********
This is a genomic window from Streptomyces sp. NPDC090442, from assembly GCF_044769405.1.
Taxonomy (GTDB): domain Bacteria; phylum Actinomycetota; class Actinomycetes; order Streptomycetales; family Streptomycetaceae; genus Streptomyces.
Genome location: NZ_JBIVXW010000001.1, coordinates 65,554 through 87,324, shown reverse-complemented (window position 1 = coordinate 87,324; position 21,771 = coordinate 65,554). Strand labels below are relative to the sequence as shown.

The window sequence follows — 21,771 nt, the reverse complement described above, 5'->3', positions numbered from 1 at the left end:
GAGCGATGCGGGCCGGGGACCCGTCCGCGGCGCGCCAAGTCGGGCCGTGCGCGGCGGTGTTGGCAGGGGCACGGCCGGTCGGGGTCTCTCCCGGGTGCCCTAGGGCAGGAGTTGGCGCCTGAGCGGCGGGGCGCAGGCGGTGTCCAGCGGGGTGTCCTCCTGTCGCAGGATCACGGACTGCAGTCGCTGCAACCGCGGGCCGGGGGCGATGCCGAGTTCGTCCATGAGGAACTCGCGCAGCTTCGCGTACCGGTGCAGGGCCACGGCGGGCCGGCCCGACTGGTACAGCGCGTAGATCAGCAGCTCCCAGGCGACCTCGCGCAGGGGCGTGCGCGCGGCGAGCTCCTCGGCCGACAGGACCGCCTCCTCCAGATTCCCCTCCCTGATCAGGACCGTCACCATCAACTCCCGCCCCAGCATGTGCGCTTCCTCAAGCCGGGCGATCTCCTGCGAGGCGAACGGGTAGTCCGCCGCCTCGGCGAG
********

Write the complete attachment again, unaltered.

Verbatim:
This is a genomic window from Streptomyces sp. NPDC090442, from assembly GCF_044769405.1.
Taxonomy (GTDB): domain Bacteria; phylum Actinomycetota; class Actinomycetes; order Streptomycetales; family Streptomycetaceae; genus Streptomyces.
Genome location: NZ_JBIVXW010000001.1, coordinates 65,554 through 87,324, shown reverse-complemented (window position 1 = coordinate 87,324; position 21,771 = coordinate 65,554). Strand labels below are relative to the sequence as shown.

The window sequence follows — 21,771 nt, the reverse complement described above, 5'->3', positions numbered from 1 at the left end:
GAGCGATGCGGGCCGGGGACCCGTCCGCGGCGCGCCAAGTCGGGCCGTGCGCGGCGGTGTTGGCAGGGGCACGGCCGGTCGGGGTCTCTCCCGGGTGCCCTAGGGCAGGAGTTGGCGCCTGAGCGGCGGGGCGCAGGCGGTGTCCAGCGGGGTGTCCTCCTGTCGCAGGATCACGGACTGCAGTCGCTGCAACCGCGGGCCGGGGGCGATGCCGAGTTCGTCCATGAGGAACTCGCGCAGCTTCGCGTACCGGTGCAGGGCCACGGCGGGCCGGCCCGACTGGTACAGCGCGTAGATCAGCAGCTCCCAGGCGACCTCGCGCAGGGGCGTGCGCGCGGCGAGCTCCTCGGCCGACAGGACCGCCTCCTCCAGATTCCCCTCCCTGATCAGGACCGTCACCATCAACTCCCGCCCCAGCATGTGCGCTTCCTCAAGCCGGGCGATCTCCTGCGAGGCGAACGGGTAGTCCGCCGCCTCGGCGAG